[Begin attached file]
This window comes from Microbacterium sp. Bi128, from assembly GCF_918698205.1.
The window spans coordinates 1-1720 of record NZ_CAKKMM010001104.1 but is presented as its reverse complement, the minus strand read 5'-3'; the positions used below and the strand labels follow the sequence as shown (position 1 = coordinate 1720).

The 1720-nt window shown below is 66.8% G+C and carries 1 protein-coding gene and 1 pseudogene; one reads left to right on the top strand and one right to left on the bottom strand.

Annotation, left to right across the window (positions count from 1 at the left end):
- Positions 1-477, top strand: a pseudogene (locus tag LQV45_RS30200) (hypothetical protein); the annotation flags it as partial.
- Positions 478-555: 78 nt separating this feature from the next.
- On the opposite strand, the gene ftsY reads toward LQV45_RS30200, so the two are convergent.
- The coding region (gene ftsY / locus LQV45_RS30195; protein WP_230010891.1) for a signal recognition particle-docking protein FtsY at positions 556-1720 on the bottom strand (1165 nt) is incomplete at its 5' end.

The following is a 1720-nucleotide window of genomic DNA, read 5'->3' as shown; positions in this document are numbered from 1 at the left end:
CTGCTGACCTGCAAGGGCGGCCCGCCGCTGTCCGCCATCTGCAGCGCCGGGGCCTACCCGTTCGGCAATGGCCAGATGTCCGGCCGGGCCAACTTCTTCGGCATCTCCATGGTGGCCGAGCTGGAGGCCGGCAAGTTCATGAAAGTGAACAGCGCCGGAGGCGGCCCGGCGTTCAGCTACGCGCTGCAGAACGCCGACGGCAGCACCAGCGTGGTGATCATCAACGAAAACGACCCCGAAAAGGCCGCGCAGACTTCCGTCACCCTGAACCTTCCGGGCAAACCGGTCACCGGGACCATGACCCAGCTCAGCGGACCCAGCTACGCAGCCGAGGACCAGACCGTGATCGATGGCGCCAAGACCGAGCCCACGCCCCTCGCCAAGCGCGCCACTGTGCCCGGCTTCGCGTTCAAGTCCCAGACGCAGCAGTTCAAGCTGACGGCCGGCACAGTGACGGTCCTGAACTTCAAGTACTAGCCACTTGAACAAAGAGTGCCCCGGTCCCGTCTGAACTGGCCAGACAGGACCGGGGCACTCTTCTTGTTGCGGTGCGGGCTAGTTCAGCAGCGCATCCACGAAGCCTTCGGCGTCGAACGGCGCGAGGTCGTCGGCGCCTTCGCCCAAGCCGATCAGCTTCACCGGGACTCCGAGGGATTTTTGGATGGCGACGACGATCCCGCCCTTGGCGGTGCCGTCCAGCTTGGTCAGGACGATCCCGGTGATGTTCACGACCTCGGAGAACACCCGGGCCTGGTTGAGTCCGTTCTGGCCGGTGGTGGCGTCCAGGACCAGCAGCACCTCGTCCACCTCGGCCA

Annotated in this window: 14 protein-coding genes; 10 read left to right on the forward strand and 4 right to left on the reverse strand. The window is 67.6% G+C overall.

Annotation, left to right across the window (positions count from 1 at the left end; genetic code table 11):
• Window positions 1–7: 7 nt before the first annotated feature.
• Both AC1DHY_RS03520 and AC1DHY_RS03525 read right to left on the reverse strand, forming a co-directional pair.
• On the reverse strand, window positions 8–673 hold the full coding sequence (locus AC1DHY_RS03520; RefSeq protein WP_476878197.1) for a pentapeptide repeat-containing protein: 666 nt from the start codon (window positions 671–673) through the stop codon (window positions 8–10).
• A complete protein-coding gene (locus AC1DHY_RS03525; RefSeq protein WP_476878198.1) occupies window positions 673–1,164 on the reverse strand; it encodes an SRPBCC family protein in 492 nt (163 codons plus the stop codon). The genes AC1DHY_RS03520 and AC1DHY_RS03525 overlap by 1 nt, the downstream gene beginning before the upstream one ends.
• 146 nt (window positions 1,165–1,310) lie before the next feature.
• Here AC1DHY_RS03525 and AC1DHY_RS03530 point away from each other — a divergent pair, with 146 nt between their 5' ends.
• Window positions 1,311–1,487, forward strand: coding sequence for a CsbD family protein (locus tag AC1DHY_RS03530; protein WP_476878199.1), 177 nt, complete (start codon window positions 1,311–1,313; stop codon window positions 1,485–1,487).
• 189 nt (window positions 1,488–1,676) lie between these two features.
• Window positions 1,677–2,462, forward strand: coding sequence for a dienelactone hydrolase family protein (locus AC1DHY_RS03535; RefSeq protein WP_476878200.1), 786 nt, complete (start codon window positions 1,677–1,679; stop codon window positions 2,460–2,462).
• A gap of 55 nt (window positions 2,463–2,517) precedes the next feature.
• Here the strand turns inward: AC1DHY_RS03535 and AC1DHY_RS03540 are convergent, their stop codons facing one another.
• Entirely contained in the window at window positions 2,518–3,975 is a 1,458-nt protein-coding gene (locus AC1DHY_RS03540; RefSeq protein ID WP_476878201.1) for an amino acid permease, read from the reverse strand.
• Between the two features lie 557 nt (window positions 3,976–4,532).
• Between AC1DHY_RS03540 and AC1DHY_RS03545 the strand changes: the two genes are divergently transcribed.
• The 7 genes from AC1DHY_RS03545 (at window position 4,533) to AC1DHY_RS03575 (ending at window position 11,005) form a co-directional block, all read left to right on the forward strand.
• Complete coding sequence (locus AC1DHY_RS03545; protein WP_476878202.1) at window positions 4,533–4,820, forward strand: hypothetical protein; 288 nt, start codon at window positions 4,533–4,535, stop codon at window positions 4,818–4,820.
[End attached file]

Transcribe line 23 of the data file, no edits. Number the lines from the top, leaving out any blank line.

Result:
• Here the strand turns inward: AC1DHY_RS03535 and AC1DHY_RS03540 are convergent, their stop codons facing one another.